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A razor-sharp ‘whydunnit’ about a traumatized woman

Raw and As If

Valerie Tack

A young woman murders the man with whom she’s been having an affair for some time. He always called her Bird. How could she have got to the point of killing him, and mutilating him with a knife? In her highly praised debut, Valerie Tack takes us with her into Bird’s past. Along with her parents and brother, she lives on a farm that is run with an iron fist by her alcoholic and violent father, who calls her his ‘devil’s child’. Unlike her mother and brother, however, Bird manages to escape. She seems to succeed in starting a new life as a teacher in the capital city.

But even in the city she is unable to shake off her past. She enters into a string of amorous adventures with men and women, in which she proves herself pitiless. She keeps tight hold of the reins of every encounter and also directs the parting, which she marks by stealing a cup from her new conquest. When she meets a barman, who turns out to be a talented painter in a steady relationship, she finds herself unable to escape his power games. For the first time the roles are reversed and she has to follow him. The knife she always carries with her gradually becomes her only way out.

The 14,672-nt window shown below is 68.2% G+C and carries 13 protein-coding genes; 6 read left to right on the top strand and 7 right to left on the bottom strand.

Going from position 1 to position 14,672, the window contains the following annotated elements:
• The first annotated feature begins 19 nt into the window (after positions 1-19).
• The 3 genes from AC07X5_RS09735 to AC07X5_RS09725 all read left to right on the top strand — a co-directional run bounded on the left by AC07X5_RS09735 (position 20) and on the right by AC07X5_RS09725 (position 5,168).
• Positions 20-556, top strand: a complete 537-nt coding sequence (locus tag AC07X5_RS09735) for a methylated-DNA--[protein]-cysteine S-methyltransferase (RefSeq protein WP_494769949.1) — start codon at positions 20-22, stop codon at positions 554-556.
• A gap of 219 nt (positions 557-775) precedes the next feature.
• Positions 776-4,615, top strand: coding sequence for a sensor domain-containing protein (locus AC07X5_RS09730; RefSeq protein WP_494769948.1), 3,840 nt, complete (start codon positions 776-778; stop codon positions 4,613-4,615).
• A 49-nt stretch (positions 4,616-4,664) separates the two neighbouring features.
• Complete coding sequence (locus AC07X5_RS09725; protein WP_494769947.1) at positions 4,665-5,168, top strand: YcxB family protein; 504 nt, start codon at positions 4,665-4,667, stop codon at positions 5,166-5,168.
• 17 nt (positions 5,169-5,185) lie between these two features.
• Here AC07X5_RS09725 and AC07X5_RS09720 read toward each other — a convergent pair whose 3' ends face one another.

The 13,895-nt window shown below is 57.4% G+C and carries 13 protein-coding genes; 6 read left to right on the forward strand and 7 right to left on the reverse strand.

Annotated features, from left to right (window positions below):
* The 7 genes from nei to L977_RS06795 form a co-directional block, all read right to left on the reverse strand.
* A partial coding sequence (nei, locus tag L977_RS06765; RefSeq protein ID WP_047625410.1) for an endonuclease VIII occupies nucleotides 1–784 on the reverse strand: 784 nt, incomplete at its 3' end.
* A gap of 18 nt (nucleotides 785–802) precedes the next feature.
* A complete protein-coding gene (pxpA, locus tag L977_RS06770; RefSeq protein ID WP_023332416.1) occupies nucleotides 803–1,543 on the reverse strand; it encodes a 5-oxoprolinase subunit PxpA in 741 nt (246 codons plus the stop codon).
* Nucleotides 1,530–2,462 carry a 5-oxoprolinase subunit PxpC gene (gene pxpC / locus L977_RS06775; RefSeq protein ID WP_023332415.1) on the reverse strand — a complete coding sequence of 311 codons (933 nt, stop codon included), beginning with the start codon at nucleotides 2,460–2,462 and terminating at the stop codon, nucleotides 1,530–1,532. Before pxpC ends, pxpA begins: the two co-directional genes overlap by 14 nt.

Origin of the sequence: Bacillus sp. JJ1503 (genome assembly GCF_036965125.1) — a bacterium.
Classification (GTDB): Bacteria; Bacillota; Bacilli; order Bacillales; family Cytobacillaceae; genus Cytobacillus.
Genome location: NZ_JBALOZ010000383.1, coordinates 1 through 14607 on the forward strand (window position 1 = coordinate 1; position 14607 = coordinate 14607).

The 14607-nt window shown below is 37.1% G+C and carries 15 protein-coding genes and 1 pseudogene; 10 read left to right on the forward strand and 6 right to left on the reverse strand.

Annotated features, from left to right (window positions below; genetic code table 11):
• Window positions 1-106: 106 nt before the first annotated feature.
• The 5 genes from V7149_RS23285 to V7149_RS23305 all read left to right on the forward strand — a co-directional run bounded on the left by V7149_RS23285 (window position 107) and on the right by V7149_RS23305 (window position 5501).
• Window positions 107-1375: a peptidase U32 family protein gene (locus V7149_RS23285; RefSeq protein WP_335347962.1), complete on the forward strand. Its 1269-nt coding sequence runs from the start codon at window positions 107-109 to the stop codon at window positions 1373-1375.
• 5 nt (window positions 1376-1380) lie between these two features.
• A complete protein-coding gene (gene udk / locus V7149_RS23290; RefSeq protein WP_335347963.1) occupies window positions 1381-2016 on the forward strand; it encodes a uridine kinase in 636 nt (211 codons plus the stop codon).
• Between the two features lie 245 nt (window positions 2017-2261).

‘Raw and As If’ long clings to your skin ****
Het Nieuwsblad

‘Raw and As If’ has been praised for its original and clever structure. The disturbed chronological logic challenges the reader to make connections. Tack’s unemotional style builds the tension and sustains the dark world and psyche of the narrator. She opts for an original female central character, who with her intelligent and cynical voice creates an oppressive atmosphere. ‘Raw and As If’ is not just a gripping ‘whydunnit’ but an expressively written psychological story about the consequences of a loveless childhood.

Tragic, funny, addictively ingenious ****
Focus Knack
Cast-iron, relatable debut